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  • Tamara
    January 1, 1970
    "She hadn't needed a permanent, fairytale love to make it worth living. She was strong enough to be happy on her own terms." This wonderful novel about lesbians both now and in the 1950s is one of the most original and fascinating LGBTQ stories I've ever read. I cried and laughed and was just generally really damn emotional about this book. Thanks Robin.[Side note: I have no idea if this is a 4 or 5 star book for me but because I just can't decide I rounded up.]I was absolutely sucked into both "She hadn't needed a permanent, fairytale love to make it worth living. She was strong enough to be happy on her own terms." This wonderful novel about lesbians both now and in the 1950s is one of the most original and fascinating LGBTQ stories I've ever read. I cried and laughed and was just generally really damn emotional about this book. Thanks Robin.[Side note: I have no idea if this is a 4 or 5 star book for me but because I just can't decide I rounded up.]I was absolutely sucked into both Janet's and Abby's lives and I so desperately wanted to know if Abby figures her (love and everything else) life out and if Janet manages to be with Marie without endangering myself. Of course, nothing was solved easily. Both girls go through a lot and they develop so much over the course of this book.Pulp fiction - especially lesbian pulp fiction - is a very interesting topic and one I did not know a lot about. It is very obvious to see that Robin Talley researched this topic a great deal and Janet's life in the 50s feels exactly as vivid and real as Abby's in 2017. In parts, the novel slowed down a bit too much for my part and I sometimes wished it could be a bit more fast paced, all in all, I really enjoyed both plot and characters. The plot is enganging and original but especially Janet's story seems to be about things that really happened to a lot of people in the 20th century and I wasn't exactly aware of them I learned so much from this book.Abby and Janet are very believable characters with their own flaws and complications. Abby's relationships with friends and family were so relatable and Janet's naiveté amplified the differences between her upbringing and Abby's just so much. A lot has changed in the past few decades and this is obvious in very different and interesting ways in this book. I really liked how - as this story is told in alternating chapters by the two girls - the plot kind of flows together and each chapter reveals something about the past we don't know yet, even if it's Abby's turn. It made the story quite mysterious and I loved that.Pulp is a very interesting and fascinating book and it really shows how much changed since Janet's time (not everything 100% positive).I received a copy of this book via Harlequin Teen/Edelweiss.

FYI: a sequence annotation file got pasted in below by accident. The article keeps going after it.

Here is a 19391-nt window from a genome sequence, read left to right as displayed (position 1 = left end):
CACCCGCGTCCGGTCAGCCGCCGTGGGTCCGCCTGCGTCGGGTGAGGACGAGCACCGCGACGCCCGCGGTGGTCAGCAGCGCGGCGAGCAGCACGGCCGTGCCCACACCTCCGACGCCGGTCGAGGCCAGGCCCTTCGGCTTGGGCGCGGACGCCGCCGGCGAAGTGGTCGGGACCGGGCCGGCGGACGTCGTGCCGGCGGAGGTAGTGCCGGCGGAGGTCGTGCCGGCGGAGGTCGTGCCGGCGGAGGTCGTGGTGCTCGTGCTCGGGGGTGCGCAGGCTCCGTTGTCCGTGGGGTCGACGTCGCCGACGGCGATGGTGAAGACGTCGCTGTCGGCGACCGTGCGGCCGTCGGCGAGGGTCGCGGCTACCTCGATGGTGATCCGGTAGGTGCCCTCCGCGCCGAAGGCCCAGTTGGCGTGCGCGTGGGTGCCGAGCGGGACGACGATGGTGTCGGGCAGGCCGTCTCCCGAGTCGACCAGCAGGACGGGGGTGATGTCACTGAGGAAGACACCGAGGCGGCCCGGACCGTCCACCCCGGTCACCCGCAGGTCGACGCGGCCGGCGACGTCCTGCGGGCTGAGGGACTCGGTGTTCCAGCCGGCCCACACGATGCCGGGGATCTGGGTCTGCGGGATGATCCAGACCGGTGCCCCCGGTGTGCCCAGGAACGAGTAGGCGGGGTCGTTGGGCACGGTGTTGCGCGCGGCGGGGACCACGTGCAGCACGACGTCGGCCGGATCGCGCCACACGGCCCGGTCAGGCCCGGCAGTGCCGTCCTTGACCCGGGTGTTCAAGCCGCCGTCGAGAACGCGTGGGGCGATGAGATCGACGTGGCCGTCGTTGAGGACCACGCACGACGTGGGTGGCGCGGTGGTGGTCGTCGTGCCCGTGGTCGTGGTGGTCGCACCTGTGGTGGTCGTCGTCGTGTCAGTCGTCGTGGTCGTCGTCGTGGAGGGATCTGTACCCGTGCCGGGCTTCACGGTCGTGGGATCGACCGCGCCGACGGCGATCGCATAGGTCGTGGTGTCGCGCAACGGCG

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  • Maggie Needham
    January 1, 1970
    Cute af. I had no idea about the whole world of lesbian pulp novels. The casual protest culture that Abby lives in in DC is so relatable and 2017. Robin Talley writes the books I wish I'd had when I was 16 and I will continue to read all of them.
  • Julie
    January 1, 1970